GLOBAL CRISIS REPRESENTS AN OPPORTUNITY: “The 2020 coronavirus pandemic may lead to a deeper understanding of the ties that bind us all on a global scale and could help us get to grips with the largest public health threat of the century, the climate crisis,” wrote Arthur Wyns, Climate Change & Health Advisor to World Health Organization
Note to Reader:
Based in Switzerland, Arthur Wyns provides scientific, editorial, and coordination support to the climate change and health team at the World Health Organization (WHO). He is a tropical biologist and science journalist.
Previously, Arthur Wyns was the program manager of Climate Tracker, a global network of over 8,000 climate journalists and communicators in 150 countries. The post below is extracted from an article that Arthur Wyns wrote for the World Economic Forum in April 2020.
Responses to climate change and the coronavirus are linked
“We live in an age in which intersecting crises are being lifted to a global scale, with unseen levels of inequality, environmental degradation and climate destabilization, as well as new surges in populism, conflict, economic uncertainty, and mounting public health threats,” wrote Arthur Wyns.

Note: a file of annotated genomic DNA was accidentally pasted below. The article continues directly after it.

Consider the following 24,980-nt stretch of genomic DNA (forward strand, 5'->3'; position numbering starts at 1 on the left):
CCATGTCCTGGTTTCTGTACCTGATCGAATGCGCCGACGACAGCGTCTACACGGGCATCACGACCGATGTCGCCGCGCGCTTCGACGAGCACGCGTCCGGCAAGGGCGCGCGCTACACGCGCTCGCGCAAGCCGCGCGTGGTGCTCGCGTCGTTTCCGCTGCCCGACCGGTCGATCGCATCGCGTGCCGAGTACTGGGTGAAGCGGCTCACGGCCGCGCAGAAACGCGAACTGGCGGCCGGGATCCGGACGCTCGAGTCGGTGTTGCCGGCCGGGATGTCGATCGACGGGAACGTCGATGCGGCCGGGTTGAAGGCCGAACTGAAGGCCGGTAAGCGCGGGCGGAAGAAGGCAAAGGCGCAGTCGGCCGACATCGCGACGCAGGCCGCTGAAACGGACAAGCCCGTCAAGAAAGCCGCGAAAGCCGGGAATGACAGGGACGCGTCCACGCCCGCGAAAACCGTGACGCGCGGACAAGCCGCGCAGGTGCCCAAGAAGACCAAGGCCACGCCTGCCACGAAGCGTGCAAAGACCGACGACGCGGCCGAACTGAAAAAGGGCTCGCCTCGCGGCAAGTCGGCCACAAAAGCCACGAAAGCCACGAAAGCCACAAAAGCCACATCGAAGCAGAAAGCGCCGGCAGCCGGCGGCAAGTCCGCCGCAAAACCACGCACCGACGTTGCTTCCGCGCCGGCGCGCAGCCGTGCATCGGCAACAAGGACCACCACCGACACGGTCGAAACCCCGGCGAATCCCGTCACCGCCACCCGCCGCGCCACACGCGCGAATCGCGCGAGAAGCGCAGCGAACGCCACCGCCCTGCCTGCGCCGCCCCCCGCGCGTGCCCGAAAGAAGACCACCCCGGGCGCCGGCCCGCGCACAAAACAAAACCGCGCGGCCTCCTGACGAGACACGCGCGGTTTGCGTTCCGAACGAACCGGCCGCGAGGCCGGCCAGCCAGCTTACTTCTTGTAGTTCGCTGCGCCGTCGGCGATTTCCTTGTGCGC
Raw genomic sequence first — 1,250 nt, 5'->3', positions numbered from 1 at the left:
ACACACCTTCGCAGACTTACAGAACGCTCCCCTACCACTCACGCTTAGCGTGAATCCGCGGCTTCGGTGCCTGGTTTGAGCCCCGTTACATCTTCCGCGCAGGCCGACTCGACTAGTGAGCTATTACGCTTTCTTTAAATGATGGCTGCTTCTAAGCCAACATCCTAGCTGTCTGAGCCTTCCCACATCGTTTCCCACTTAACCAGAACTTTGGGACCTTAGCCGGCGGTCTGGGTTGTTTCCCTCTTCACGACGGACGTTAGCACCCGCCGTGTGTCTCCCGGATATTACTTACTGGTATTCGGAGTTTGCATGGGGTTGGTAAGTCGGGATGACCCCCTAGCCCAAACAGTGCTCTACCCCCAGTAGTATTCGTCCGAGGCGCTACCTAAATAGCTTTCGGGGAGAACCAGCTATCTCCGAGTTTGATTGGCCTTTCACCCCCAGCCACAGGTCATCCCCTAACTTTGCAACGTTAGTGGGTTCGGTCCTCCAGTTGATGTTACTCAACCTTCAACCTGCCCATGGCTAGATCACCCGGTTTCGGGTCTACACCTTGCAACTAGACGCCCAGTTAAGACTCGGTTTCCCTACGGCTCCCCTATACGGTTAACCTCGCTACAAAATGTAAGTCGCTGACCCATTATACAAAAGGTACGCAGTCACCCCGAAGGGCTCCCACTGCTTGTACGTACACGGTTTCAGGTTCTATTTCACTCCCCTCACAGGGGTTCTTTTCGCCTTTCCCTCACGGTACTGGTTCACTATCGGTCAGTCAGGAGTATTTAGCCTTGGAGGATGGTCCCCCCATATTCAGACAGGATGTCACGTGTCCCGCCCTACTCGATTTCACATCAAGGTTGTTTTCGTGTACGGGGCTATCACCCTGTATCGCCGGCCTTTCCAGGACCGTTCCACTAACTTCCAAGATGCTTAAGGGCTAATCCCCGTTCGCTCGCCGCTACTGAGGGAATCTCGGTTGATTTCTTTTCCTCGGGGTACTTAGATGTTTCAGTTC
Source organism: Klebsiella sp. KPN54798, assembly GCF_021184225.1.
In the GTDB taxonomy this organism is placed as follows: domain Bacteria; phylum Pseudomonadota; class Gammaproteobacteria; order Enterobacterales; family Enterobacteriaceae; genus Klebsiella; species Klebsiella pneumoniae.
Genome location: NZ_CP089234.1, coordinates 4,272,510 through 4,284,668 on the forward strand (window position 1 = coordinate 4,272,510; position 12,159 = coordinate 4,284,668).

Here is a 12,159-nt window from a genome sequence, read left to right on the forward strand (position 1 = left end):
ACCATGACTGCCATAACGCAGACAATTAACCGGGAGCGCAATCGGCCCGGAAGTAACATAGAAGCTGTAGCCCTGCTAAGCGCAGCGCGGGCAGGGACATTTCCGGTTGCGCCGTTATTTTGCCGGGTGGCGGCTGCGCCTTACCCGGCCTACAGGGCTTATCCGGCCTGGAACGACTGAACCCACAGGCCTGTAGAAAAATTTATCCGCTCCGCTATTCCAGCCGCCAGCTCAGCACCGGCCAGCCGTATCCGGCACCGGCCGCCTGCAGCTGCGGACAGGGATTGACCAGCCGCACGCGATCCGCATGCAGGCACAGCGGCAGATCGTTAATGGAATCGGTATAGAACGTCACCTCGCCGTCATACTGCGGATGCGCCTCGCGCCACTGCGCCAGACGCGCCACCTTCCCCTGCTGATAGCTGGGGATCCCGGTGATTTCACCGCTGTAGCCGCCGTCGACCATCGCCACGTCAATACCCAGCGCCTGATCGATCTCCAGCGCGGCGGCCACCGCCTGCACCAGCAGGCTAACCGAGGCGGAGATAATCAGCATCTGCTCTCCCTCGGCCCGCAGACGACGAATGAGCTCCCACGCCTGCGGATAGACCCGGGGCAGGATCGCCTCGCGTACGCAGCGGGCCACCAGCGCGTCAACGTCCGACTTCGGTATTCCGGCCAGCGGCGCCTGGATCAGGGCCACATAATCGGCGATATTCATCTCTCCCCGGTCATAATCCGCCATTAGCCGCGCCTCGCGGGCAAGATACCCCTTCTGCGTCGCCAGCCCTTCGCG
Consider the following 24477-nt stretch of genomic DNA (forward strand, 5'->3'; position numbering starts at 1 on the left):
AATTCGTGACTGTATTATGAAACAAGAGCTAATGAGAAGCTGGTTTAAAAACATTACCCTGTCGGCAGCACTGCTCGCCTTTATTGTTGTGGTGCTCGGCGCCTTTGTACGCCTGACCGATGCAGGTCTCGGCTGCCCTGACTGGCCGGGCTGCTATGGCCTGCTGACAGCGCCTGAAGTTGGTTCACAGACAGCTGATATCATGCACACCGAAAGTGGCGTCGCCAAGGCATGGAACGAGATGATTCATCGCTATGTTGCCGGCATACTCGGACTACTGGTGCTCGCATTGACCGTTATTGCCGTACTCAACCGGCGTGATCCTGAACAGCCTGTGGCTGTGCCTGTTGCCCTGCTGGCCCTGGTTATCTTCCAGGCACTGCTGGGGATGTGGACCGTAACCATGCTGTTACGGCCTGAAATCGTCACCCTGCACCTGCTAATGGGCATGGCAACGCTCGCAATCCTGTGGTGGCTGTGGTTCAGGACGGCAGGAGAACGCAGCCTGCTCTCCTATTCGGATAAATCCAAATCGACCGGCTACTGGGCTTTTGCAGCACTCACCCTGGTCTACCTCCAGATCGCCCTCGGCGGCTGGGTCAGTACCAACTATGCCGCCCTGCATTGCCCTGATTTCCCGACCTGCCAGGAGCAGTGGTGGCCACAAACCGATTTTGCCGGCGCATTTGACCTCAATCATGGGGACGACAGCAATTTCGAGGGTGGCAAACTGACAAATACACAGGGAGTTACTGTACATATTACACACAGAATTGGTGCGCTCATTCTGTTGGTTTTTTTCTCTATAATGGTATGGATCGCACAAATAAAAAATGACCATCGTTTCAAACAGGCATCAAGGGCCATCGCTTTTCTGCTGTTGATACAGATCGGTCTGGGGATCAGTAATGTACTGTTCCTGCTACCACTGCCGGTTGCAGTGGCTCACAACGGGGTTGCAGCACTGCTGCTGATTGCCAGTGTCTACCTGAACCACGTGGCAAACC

“All are crises that are slowly tipping the balance, questioning our business-as-usual economic model of the past decades, and requiring us to rethink our next steps.
“The 2020 coronavirus pandemic may lead to a deeper understanding of the ties that bind us all on a global scale and could help us get to grips with the largest public health threat of the century, the climate crisis.”
Catalyst for Behaviour Change?
“The global health crisis we find ourselves in has forced us to dramatically change our behaviour in order to protect ourselves and those around us, to a degree most of us have never experienced before.
“This temporary shift of gears could lead to a long-term shift in old behaviours and assumptions, which could lead to a public drive for collective action and effective risk management. Even though climate change presents a slower, more long-term health threat, an equally dramatic and sustained shift in behaviour will be needed to prevent irreversible damage.”
Build on a Sense of Shared Humanity?
“When we eventually overcome the COVID-19 pandemic, we can hopefully hold on to that sense of shared humanity in order to rebuild our social and economic systems to make them better, more resilient, and compassionate.”
To Learn More:
To read the complete opinion piece written by Arthur Wyns, download a PDF copy of How our responses to climate change and the coronavirus are linked